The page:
I'm about the same age as Pip, and remember the old dial phone in the hallway; ringing up friends after work to see what they were up to - having to get flat-mates to hunt them down to come to the phone.
As the years pass, character Heidi's premonition of 'always being glued to screens' comes true. Peggy and Greta's moderation in life becomes moderation as a job, on the internet - which enables them to work from home, unhindered and (supposedly) unobserved.
The lines between reality, always tentative in this book, become more wonky as real people appear to look like sims, and sim people are harvested for their personal information. I'm not sure gamers are an accurate representation of the general populous but after reading this I'm a lot more shy of playing 'what character are you' on Facebook.
Is Nothing to See a comment on how technology splits the self? Pip suggests that for her, the struggle is between 'extreme ego and personal terror. The split between public and personal persona is perhaps more common in the age of tech.
In this incarnation, firestorms in the media flare up and disappear as quickly as solar flares:
"It was like the people in the rollercoaster park, but it was real people who could be made to line up and ride. ...She'd said yes to this, and by saying it she was shouting at the fire, from inside the fire, 'Here I am.' And she rested the notebook on her thigh and wrote, I'm seen, and immediately wished she was invisible again." (pp.318-9)
"She stood at the bench... scrolling through Instagram and then had a look at TikTok. Then she looked at Tinder, and there was nothing. No one. Everything would be fine. The panic had slowed down... and the story had disappeared from almost every news site and social media feed... there was nothing to see here..." (p.321)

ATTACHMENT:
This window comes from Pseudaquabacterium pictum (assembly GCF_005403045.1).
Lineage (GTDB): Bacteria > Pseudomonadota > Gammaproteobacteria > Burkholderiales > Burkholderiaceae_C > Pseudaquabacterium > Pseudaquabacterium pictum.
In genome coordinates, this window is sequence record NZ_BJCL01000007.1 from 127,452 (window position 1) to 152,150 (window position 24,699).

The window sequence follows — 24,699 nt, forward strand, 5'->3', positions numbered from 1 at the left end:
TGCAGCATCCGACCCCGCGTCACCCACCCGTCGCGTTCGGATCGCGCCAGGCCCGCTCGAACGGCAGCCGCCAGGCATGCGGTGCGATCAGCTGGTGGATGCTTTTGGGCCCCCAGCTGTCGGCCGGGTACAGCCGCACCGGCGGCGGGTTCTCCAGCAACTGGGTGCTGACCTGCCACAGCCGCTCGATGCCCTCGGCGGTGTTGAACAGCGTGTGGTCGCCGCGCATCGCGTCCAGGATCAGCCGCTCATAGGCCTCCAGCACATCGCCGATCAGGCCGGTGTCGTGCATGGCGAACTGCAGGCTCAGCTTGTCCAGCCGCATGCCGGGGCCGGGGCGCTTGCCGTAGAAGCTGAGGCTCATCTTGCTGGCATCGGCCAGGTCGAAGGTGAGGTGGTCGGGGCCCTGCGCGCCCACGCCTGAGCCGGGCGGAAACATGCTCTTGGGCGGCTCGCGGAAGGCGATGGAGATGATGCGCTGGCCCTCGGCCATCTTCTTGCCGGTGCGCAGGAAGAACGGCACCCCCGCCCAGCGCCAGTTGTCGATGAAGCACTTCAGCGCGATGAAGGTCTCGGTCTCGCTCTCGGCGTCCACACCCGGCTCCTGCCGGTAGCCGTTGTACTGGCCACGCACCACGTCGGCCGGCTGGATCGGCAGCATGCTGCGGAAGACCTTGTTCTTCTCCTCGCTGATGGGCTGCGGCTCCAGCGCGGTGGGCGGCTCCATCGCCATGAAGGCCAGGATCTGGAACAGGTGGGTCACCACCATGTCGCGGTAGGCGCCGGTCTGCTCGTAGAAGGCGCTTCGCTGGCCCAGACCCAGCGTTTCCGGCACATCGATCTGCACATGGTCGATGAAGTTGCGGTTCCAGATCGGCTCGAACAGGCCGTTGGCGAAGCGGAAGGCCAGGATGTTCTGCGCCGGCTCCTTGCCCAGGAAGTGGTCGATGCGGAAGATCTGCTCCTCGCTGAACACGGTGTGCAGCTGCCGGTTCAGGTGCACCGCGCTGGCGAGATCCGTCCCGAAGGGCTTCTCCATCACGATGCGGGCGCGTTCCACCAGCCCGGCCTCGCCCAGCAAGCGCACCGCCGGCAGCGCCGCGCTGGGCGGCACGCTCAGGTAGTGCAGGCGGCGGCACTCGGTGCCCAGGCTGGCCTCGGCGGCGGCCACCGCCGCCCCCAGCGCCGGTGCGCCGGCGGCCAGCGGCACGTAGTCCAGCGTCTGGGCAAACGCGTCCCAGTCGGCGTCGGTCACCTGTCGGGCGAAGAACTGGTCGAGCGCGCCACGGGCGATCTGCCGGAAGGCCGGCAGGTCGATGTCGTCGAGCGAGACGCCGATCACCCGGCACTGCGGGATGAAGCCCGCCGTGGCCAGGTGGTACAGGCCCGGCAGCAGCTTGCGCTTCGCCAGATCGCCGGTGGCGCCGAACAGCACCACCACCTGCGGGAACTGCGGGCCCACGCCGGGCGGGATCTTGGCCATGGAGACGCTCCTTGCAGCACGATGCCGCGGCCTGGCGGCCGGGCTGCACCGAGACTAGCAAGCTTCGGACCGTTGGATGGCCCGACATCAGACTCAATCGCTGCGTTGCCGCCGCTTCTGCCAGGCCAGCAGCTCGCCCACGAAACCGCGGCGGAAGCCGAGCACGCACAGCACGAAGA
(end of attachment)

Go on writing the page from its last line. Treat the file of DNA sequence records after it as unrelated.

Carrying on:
How does Adam realise characters in the way she does? She is a genius and an illusionist: her readers question both their perception and sense of reality. Pip told Kim Hill that she had studied engineering when she wrote I'm Working on a Building - did she work in IT and mental health as well? That's quite an impressive character study.
Nothing to See brings to mind other great books of this ilk. The disappearance and reappearance of everyday objects makes me think of Yōko Ogawa's The Memory Police, while the examination of mental illness is reminiscent of fellow Kiwi Gudrun Frerichs' Girl From the Tree House. Janet Frame's Scented Gardens for the Blind is also paid homage, as Peggy and Greta enjoy the kinesthetic fragrance of plants at a local community garden.
This book is an incredible adventure into the mind, which will mess with your head. But I can honestly say it has a happy ending.
Pip's last book, The New Animals, won the Acorn Foundation Prize for Fiction in 2018.
The New Animals merges the fashion industry with evolution - based on Adam's experiences in hairdressing - to make a comment on an older, cynical generation versus the new: a sincere generation, reinventing the world with no understanding of irony.
This is an ambitious book about an ambitious project to recreate the Burj Al Khalifi, the tallest tower in Dubai, on the West Coast of New Zealand. This book centres around a fatal flaw - but is it in the personality of the engineer, or the plans for the building?
Pip's first, a book of short stories, won the NZSA Hubert Church Best First Book Award for Fiction in 2011, and established her as an experimental writer, a term she adores.
This year the judges will be Kiran Dass, Paul Little, Claire Finlayson and internationally acclaimed Native American writer Tommy Orange, author of There There.